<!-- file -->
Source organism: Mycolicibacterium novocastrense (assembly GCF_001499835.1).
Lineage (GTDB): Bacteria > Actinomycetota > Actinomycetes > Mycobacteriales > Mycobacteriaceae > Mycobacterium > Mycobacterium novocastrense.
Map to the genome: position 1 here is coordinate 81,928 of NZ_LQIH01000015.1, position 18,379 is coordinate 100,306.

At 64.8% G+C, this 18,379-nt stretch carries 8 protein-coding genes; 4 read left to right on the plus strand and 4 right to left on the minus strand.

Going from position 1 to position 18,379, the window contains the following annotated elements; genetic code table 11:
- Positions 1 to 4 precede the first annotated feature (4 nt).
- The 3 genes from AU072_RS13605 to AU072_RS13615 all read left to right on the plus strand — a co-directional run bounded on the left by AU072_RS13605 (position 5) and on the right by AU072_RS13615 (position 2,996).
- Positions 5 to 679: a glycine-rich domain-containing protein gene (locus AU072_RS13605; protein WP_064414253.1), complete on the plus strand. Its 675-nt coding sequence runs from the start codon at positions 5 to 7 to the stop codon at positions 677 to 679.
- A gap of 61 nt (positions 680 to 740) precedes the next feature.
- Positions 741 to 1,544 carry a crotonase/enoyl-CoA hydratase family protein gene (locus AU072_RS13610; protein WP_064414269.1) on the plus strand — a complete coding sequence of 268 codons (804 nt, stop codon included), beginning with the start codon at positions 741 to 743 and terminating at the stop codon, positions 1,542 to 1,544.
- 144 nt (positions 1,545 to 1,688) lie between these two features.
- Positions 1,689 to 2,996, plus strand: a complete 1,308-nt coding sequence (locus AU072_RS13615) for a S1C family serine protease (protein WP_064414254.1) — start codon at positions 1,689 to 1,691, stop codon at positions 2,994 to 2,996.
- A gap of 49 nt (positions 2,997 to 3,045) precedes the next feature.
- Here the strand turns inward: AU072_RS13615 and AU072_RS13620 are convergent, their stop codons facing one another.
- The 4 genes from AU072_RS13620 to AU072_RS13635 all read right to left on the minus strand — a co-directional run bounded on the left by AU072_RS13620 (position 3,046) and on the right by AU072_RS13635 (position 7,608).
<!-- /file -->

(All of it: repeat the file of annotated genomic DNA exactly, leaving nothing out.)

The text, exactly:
Source organism: Mycolicibacterium novocastrense (assembly GCF_001499835.1).
Lineage (GTDB): Bacteria > Actinomycetota > Actinomycetes > Mycobacteriales > Mycobacteriaceae > Mycobacterium > Mycobacterium novocastrense.
Map to the genome: position 1 here is coordinate 81,928 of NZ_LQIH01000015.1, position 18,379 is coordinate 100,306.

At 64.8% G+C, this 18,379-nt stretch carries 8 protein-coding genes; 4 read left to right on the plus strand and 4 right to left on the minus strand.

Going from position 1 to position 18,379, the window contains the following annotated elements; genetic code table 11:
- Positions 1 to 4 precede the first annotated feature (4 nt).
- The 3 genes from AU072_RS13605 to AU072_RS13615 all read left to right on the plus strand — a co-directional run bounded on the left by AU072_RS13605 (position 5) and on the right by AU072_RS13615 (position 2,996).
- Positions 5 to 679: a glycine-rich domain-containing protein gene (locus AU072_RS13605; protein WP_064414253.1), complete on the plus strand. Its 675-nt coding sequence runs from the start codon at positions 5 to 7 to the stop codon at positions 677 to 679.
- A gap of 61 nt (positions 680 to 740) precedes the next feature.
- Positions 741 to 1,544 carry a crotonase/enoyl-CoA hydratase family protein gene (locus AU072_RS13610; protein WP_064414269.1) on the plus strand — a complete coding sequence of 268 codons (804 nt, stop codon included), beginning with the start codon at positions 741 to 743 and terminating at the stop codon, positions 1,542 to 1,544.
- 144 nt (positions 1,545 to 1,688) lie between these two features.
- Positions 1,689 to 2,996, plus strand: a complete 1,308-nt coding sequence (locus AU072_RS13615) for a S1C family serine protease (protein WP_064414254.1) — start codon at positions 1,689 to 1,691, stop codon at positions 2,994 to 2,996.
- A gap of 49 nt (positions 2,997 to 3,045) precedes the next feature.
- Here the strand turns inward: AU072_RS13615 and AU072_RS13620 are convergent, their stop codons facing one another.
- The 4 genes from AU072_RS13620 to AU072_RS13635 all read right to left on the minus strand — a co-directional run bounded on the left by AU072_RS13620 (position 3,046) and on the right by AU072_RS13635 (position 7,608).